I'll be using something like this :

msaleiro (author)MahamadA22016-04-14

Yes, you can measure during use without any problems. However, be careful. Voltage is measured in parallel, which means you can simply put the test probes in any point of the circuit without any problem. On the other hand, current is measured in series, which means that you have to break the connection that you want to measure and use the two probes in the place that you break the connection so that the current flows through the multimeter. Otherwise you'll probably damage your multimeter or at least the fuse inside it

MahamadA2 (author)msaleiro2016-04-14

I'll be very careful of course :)
and the tests went OK, I only experienced issues with a usb wifi adapter, the connection was poor and kept dropping, I changed the usb cable and the dropping gone, but the connection still poor, (the usb wifi adapter worked fine on that hub before), I think there must be a noise somewhere, do you have any idea where it comes from?, or maybe there is another reason in your opinion.

IvoP5 made it! (author)2016-01-28

i made this and it works a charm Amazin instuctions as a test i went to see how many phones i can charge and i could charge a phone on all 4 ports obviously really slowly but still possible :D

msaleiro (author)IvoP52016-01-28

Very nice to see you made it even with a different hub! Congrats! :)

chaitanyagore (author)2015-11-13

we have to justwehavetojust remove red wire among the wires 4 and provide externalexternal power of 5v by means of any adapter

NeuroPulse (author)2015-08-24


Does more than one USB device work at a time on that hub? I ask because it does not have any chips on it.

I found this instructable while trying to find out if USB splitters require circuitry.

Do you know if USB hubs require controller chips?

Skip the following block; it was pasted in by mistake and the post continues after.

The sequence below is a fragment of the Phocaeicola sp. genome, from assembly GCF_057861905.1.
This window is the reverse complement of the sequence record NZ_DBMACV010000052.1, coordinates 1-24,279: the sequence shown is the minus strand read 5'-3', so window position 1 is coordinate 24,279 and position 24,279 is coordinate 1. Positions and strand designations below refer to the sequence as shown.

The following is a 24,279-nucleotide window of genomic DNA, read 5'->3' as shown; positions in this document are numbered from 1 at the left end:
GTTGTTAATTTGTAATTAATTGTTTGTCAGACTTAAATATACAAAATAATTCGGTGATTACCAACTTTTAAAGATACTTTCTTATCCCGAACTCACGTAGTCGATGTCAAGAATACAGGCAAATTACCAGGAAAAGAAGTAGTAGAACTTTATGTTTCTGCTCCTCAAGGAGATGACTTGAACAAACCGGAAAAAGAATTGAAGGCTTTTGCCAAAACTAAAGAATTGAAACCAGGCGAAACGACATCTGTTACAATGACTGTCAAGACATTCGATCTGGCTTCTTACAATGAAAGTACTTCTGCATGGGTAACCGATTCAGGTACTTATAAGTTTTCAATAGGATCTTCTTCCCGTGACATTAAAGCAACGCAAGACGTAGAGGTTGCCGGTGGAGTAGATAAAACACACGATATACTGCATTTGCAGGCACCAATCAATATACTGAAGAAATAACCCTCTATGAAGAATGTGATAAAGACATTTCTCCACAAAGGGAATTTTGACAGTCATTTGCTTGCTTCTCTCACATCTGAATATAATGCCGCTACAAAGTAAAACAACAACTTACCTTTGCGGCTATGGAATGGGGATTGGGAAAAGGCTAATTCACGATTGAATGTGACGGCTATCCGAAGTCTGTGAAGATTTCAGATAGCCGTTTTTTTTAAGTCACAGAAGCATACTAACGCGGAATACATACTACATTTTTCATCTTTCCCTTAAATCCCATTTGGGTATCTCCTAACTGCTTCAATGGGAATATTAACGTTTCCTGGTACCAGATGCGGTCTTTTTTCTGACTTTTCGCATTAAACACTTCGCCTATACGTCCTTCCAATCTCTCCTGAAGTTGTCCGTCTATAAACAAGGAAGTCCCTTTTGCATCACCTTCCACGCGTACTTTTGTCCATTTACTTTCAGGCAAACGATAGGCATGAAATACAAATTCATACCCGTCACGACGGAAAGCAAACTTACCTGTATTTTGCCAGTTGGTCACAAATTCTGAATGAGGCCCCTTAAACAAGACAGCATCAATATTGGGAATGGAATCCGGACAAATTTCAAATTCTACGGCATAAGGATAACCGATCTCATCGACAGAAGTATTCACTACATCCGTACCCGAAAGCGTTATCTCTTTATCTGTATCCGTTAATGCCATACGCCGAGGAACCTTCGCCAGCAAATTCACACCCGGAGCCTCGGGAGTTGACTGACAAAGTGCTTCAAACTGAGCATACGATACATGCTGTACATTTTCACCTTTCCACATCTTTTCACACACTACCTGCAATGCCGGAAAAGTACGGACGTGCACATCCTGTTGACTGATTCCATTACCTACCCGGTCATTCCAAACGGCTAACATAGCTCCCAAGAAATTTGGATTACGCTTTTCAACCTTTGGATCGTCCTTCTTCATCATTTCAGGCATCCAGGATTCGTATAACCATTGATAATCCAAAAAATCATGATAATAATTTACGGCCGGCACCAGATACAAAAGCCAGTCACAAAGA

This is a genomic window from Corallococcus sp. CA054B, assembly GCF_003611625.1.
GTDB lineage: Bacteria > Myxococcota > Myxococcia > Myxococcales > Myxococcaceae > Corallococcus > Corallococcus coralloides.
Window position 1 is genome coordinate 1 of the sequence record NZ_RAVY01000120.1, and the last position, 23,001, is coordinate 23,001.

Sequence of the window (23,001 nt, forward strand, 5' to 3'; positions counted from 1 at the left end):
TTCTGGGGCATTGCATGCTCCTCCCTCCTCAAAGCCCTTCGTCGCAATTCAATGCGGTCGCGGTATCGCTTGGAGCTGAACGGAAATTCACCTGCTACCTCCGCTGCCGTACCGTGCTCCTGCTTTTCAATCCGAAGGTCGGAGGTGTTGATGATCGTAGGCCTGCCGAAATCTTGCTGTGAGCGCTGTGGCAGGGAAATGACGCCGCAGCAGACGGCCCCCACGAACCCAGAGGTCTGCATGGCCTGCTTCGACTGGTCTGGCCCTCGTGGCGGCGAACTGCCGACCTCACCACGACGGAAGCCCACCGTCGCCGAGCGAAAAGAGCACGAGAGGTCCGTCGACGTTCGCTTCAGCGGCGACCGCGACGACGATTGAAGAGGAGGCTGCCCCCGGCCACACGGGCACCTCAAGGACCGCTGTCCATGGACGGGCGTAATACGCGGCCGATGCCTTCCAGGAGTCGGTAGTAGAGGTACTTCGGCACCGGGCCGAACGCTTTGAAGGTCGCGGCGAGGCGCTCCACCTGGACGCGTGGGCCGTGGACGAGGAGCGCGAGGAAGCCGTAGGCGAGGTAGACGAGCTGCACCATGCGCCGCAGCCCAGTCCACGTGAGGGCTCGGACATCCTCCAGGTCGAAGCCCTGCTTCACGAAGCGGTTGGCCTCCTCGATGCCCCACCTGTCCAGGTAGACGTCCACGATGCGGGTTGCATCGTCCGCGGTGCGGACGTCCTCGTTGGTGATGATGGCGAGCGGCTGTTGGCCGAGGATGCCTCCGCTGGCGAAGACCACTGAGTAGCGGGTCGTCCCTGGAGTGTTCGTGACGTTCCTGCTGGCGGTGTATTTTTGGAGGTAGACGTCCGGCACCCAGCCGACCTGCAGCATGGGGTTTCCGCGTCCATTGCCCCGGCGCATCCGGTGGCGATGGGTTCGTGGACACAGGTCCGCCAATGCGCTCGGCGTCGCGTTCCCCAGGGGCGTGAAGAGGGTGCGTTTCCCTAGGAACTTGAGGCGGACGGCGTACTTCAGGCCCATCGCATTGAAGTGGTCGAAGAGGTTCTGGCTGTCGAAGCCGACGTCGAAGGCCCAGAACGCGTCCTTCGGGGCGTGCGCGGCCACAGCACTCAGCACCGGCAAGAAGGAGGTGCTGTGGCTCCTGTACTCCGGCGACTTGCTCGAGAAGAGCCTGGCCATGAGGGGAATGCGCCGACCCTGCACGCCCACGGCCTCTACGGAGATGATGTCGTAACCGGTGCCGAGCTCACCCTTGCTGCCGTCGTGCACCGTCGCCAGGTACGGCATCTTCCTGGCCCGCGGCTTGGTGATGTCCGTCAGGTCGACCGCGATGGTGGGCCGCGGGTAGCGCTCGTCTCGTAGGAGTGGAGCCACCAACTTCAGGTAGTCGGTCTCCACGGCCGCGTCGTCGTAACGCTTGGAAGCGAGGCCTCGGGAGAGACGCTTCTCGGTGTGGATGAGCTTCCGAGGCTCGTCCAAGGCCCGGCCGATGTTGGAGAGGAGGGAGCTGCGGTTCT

cosmicaug (author)NeuroPulse2015-08-25

I see an epoxy blob (close to the middle toward the side away from the USB and data connectors side —see that is probably covering a controller chip that arbitrates the bus and power.

In any case, I took apart a hub of my own and it looks like the one above in that there are no direct connections between the signal pins which instead go to a chip.

At the very least, a USB 2.0 (or above) hub has to be able to translate to so that you can use devices following different standards (1.1) so a controller would be needed for that. Even for USB 1.1 the hub would have to be able to serve as a repeater. You clearly need a controller.

msaleiro (author)cosmicaug2015-08-25

Thanks for answering NeuroPulse's question! Great answer! :)

SuhailA1 (author)2015-08-04

Could u please tell me the specifications of the adapter? how much output current is needed to power a 4 port hub?

msaleiro (author)SuhailA12015-08-05

Hi! That depends on the devices that you plan on connecting to the hub. If you're going to plug in a hard drive it may take more current than 2 usb mouses, for example

SuperT2 (author)2015-05-31

Do i just have to replace the red and black wires?

NickJ2 made it! (author)2015-05-15

Thanks very much for the instructable. Managed to convert a keyboard with two usb ports on it into a powered hub, now I can use both a proper keyboard and wireless mouse with my Microsoft surface.

SuperT2 (author)NickJ22015-05-31

How do you do it? Ive got the same keyboard. Did you use this method?

msaleiro (author)NickJ22015-05-15

Hi! I'm glad you could learn enough things from my instructable to make your own hack into another device :)

NickJ2 (author)msaleiro2015-05-15

Once I realized it was the current that was the issue with uncovered hubs not the voltage it all made sense, the surface only provides enough current to power one device. Now that mouse and keyboard work I'm gonna try plugging my ext hd to the extra port and see what happens

SuperT2 (author)2015-05-31

My keyboard has 2 usb's behind it. Can i use this method to give iy external power?

rcrusem6 (author)2015-05-06